Credit Score Jenga

       For Mrs. Graybill’s Career and Consumer Science class, we have been learning about credit cards, identity theft, credit safety, etc. At the end of the lesson, we were assigned a group project about credit. For the project, we got into groups of three or four. Then, we were required to create a new game, using Jenga, about credit. We had to make up rules, while also using the basic rules of Jenga. After creating the rules, we had to come up with the object of the game. The objective was to create certain scenarios that would somehow affect your credit in any way. We had to have some positive effects and some negative effects. Each group member was required to have five scenarios. So, in total, you had 15 or 20 scenarios. You could make your scenarios as wild as you could imagine. For example, one could be that you had to take out a loan for $10,000. You could make the consequence that you lost so many points, like 30 points. But your points could vary and be whatever you wanted them to be.
       Once you create the scenarios, you had to put them into a Google Doc and share them with Mrs. Graybill. She would read through them and then print them out for you. You had to initial each card that you came up with, that way she would know who came up with which card. The next day, when we came to school, she handed out the paper with all of our cards and the directions we came up with. Then, we had to cut out each card and the directions. She provided us with an envelope that we would put the cards and directions into, once we were done with them. After everything was placed into the envelope, she collected them. Then, the whole class went out to the other side of the classroom, with their group. We put the desks together to form small tables. She handed out the Jenga boxes to each group. Then, she gave each group a random game, that was created by another group in the class. We got to play the other groups game.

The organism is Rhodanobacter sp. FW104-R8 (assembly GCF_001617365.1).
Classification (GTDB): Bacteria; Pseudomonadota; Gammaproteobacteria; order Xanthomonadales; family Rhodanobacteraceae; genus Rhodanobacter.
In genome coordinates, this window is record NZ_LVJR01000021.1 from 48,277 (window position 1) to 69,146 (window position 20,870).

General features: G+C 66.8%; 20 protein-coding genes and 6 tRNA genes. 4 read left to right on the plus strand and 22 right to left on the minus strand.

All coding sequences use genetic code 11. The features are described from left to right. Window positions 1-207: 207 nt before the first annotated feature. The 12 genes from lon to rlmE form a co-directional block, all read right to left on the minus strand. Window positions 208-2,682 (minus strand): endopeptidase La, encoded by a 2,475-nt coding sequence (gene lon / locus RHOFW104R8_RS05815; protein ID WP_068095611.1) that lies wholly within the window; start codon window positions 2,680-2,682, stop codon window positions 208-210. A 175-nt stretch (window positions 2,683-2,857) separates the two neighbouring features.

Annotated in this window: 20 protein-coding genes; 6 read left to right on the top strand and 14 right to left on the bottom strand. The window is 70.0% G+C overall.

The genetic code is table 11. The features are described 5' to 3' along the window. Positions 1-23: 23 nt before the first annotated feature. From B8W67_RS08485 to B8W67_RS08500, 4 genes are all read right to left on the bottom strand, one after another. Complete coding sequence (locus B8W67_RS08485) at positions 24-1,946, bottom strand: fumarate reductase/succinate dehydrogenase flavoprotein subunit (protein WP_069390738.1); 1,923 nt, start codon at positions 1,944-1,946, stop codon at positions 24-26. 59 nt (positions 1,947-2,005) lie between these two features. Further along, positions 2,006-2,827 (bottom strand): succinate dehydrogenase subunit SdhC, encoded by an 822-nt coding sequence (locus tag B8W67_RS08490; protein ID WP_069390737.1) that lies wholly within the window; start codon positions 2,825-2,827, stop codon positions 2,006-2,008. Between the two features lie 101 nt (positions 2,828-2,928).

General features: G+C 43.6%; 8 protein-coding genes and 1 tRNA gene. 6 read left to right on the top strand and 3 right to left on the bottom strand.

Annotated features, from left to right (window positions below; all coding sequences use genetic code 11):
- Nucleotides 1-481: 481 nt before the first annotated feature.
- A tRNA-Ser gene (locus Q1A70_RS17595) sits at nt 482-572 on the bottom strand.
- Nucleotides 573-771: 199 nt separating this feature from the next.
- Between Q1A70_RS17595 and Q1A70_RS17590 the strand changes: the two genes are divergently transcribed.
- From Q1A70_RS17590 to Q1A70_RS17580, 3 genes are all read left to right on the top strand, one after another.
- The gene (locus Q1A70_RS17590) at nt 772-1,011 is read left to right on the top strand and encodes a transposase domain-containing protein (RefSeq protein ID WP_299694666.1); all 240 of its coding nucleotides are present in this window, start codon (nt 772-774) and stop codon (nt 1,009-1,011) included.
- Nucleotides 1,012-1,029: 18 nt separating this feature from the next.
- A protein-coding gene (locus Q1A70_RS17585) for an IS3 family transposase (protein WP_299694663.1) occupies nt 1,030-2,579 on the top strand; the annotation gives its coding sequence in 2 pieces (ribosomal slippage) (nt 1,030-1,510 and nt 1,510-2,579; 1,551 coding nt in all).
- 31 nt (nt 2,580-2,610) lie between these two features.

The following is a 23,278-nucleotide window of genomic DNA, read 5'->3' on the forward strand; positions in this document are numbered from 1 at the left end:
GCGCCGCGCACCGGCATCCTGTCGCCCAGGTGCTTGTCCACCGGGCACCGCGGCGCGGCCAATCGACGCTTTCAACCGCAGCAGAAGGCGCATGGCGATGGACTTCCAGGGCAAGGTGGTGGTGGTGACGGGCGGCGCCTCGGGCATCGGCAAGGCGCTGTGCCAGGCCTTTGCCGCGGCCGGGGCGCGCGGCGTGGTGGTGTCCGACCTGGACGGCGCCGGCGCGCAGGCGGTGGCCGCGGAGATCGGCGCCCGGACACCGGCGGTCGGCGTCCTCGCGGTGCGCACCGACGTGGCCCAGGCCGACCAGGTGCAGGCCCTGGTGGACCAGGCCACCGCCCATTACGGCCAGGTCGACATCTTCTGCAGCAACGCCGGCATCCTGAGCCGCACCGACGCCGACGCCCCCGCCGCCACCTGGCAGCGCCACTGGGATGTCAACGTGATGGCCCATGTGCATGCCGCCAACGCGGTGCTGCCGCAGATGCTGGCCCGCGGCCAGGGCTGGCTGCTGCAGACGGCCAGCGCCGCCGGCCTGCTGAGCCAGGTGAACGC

She gave the whole class a piece of paper. We had to write two positive comments and two things that could have been done better. We also had to include the name of the game and the people who came up the game we were playing. After we finished the game, we handed in the paper to her. After all groups were done playing, we had a discussion. She asked us if the directions made sense to us. Then, she asked for our opinion on the project. She asked us if there was anything we were confused about or if we had any negative comments on the project. Then, her final question to wrap up the project and end the class was if we had fun, or we thought the project was fun. Majority, if not all, of the class thought that the project was a bunch of fun. There really were no complaints or anything. It was a fun and easy project. 

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